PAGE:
However, the current government has deferred any increase until 2025, which will be too late for yet another generation of pensioners - who will, as a result, need topping up from government coffers. This is no doubt one of Turnbull's objections to Morrison's pleas, and it is one which every serious economist supports.

But that means nothing to the ideological right, which is now shamelessly defying Turnbull on every level. Naturally Tony Abbott is front and centre of the rebellion, with most of the usual suspects on the backbench. But what matters is that ministers, both senior and junior, have joined the push, among them Barnaby Joyce and Matt Canavan of the Nationals and even blow-ins such as Michael Sukkar among the Liberals.

It has has been revealed by the astonishing report that the prime minister has turned to Peter Dutton for support: he has ordered his Treasurer to talk to his Minister for Immigration and Border Protection, who has absolutely nothing to

do with housing policy and, it can be argued, very little to do with anything these days apart from naked ambition.

Pathetic, if not farcical. Or perhaps, once again, simply depressing.

Topics:  malcolm turnbull superannuation

Stay Connected

Update your news preferences and get the latest news delivered to your inbox.

Talk to the hand

JUST GO WITH IT: Resistance to the phone and computer update is futile.

You can never win and argument with a computer, they are never wrong

Artful Dodger is a loyal character

COMPANION: Dodger is great with children, but scared of bigger dogs.

Staffy cross kelpie was surrendered to the council

Warm weather brings brown snakes out early

SUNBAKER: Eastern Brown Snake found basking in Spring sunshine.

Spring is when brown snakes are more defensive and territorial

Local Partners

Lismore will turn into a Neon Garden this NYE

TROPICAL Fruits are preparing a "lush and glowy" festival, and they are also looking for a new club manager.

Best of Sydney's comedy on tour

VISITING: South African comedian Dusty Rich.

Four funnymen are the hilarious envoy from the big smoke

Jemma's bewitching voice

STAGE PRESENCE: Suzie Mathers and Jemma Rix in a scene from Wicked The Musical.

Wicked musical theatre star Jemma Rix has released her debut album.

Scottish star brings folk country hits back

POPULAR PERFORMER: Scotland's legendary singer-songwriter Isla Grant, returns to town.

Isla Grant is coming to Lismore

Get a mud trail masterpiece

NORTH ceramacists will share the secrets of their art when they open their studios to the public this weekend as part of the Mud Trail.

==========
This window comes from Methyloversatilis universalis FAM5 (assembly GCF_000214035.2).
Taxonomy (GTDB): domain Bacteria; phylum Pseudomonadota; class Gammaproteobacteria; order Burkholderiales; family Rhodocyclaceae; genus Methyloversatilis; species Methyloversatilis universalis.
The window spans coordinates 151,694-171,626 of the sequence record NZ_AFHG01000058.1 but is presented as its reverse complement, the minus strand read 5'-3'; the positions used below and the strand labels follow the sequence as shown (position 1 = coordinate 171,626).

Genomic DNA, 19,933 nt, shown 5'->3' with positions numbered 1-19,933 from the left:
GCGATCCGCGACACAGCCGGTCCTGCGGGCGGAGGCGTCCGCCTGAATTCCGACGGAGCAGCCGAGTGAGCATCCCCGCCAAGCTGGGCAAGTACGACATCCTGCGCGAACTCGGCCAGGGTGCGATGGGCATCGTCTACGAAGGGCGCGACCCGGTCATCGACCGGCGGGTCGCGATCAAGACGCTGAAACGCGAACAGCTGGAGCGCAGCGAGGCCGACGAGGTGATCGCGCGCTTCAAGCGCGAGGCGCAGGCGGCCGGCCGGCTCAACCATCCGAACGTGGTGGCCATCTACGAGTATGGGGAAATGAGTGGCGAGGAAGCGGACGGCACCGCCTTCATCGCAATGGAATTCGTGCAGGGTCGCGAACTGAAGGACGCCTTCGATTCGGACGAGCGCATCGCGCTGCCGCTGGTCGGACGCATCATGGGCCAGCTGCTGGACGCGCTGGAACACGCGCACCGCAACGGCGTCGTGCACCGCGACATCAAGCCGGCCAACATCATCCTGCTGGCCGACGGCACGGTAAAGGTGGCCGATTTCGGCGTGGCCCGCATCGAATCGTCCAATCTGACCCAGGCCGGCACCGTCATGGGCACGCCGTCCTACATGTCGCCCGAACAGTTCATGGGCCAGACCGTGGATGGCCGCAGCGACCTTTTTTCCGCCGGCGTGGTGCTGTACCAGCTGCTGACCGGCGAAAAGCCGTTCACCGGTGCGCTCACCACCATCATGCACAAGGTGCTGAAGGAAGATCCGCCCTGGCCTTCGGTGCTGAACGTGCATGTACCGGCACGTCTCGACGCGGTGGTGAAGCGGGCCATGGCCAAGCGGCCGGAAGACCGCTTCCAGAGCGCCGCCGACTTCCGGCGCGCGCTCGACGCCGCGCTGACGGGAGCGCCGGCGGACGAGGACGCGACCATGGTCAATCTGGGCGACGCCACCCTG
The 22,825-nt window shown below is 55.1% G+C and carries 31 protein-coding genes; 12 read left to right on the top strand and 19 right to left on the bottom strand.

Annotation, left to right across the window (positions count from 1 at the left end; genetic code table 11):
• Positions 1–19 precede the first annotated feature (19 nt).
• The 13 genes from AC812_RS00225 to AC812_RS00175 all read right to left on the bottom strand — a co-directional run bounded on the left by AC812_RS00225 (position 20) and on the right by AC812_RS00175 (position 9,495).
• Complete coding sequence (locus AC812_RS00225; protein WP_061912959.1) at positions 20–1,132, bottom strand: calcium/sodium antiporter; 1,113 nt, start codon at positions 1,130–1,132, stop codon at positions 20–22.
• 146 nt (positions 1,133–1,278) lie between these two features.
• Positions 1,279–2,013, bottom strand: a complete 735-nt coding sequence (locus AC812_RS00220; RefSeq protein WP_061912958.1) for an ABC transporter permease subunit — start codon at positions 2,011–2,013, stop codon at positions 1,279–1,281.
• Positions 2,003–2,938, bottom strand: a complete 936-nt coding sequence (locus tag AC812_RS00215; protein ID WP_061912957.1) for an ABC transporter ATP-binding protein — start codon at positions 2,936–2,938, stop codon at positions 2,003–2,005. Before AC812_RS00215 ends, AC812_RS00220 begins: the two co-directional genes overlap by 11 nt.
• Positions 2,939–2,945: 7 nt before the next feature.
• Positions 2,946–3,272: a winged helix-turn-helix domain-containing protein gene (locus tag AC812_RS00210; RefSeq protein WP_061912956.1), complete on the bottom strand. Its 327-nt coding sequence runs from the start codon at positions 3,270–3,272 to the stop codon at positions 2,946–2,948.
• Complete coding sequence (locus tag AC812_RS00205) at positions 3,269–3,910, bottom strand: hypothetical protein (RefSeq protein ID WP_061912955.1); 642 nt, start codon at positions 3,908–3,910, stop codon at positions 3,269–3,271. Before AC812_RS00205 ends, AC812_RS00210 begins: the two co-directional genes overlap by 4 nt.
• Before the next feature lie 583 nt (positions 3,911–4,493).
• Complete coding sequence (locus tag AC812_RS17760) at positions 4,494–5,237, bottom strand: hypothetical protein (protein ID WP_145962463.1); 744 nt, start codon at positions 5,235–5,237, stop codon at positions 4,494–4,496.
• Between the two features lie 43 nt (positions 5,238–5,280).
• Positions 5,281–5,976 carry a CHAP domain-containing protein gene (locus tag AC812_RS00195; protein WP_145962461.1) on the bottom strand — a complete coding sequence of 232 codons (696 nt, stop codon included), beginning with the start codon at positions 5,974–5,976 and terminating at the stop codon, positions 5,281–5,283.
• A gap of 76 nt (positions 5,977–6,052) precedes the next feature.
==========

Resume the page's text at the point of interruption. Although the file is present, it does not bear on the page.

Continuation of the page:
Fancy a head full of Coldplay on Samsung VR?

Coldplay will come to you in VR

Supergroup's Chicago show will be streamed in virtual reality

CMC ROCKS: Organisers reveal 2018 festival dates

CMC Rocks will return to Willowbank in March, 2018.

Country music fans mark these dates in your calendar

MOVIE REVIEW: Cinderella story classic comedy of errors

Toni Collette in a scene from the movie Madame.

EVERY time Toni Collette does comedy, a fairy takes flight.

Nikki responds to rumours she’s now dating Richie

Nikki Gogan, Richie Strahan and Alex Nation on The Bachelor.

Bachelor runner-up has responded to rumours she’s now dating Richie.

The Dark Tower review round-up

Idris Elba and Tom Taylor in a scene from the movie The Dark Tower.

Stephen King adaptation disappoints both newbies and fans.

WATCH: Johann Ofner's run on Australia’s Ninja Warrior

Johann Ofner on Ninja Warrior

Ofner’s girlfriend, model Kati Garnett, shared a montage of series

Developer tears up couple's contract for new home

Jade and Edward Roberts were stung by the sunset clause on the first day of their honeymoon.

The developer has the right to do this under the sunset clause

Reports of Ibrahim family connections to farm and food hub

John Ibrahimat Bluesfest 2012.

REPORTS circulate colourful Sydney family have investments on the NR

Stunning, heritage-listed Coast home going under the hammer

STUNNING: Buderim House, a stunning heritage-listed Queenslander estate, is going to auction.

Coast home that played host to royalty is set for auction

Internet king Kim Dotcom house-hunting

Kim Dotcom and his partner Elizabeth Donnelly have apparently been in Queenstown scoping out houses. Photo / Kim Dotcom

Dotcom tweeted pictures and video of himself and partner Elizabeth Donnelly

First home deposits hits $200k for some

Call for Reserve Bank limits to be scrapped for new buyers

Ready to SELL your property?

Post Your Ad Here!